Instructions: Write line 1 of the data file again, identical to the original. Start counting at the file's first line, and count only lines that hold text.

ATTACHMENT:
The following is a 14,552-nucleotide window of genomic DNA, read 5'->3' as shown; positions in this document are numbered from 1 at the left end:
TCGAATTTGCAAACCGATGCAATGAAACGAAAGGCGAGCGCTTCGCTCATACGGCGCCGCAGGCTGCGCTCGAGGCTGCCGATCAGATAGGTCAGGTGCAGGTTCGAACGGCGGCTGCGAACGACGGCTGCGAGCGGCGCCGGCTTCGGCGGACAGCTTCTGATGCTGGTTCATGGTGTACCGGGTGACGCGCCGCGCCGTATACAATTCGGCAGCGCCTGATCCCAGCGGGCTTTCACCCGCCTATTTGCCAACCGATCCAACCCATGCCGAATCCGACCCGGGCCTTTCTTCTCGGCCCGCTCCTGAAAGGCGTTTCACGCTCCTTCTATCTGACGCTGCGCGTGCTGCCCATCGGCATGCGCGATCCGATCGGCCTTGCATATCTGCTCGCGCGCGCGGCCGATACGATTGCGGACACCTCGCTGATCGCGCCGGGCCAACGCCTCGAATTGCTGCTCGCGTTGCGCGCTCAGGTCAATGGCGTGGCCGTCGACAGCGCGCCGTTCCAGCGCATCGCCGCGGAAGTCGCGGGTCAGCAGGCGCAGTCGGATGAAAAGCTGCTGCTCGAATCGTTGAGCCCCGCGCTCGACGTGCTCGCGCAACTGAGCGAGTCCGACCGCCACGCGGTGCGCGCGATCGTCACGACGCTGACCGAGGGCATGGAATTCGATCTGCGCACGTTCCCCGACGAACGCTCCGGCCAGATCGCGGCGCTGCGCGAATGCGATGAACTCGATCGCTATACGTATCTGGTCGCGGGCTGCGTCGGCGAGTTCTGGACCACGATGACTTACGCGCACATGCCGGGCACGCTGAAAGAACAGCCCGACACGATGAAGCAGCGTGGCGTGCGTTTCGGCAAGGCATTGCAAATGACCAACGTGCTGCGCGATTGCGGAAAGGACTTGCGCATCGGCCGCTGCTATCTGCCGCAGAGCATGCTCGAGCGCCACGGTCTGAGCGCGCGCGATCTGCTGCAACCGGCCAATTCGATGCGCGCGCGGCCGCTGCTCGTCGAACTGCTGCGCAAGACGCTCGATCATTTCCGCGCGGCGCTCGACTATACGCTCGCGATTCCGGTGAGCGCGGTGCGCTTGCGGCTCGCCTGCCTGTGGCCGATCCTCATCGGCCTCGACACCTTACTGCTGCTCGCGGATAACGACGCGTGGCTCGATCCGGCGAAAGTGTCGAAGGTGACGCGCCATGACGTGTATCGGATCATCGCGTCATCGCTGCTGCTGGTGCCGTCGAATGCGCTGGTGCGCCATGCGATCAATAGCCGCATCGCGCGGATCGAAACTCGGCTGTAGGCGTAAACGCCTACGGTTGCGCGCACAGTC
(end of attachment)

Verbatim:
The following is a 14,552-nucleotide window of genomic DNA, read 5'->3' as shown; positions in this document are numbered from 1 at the left end: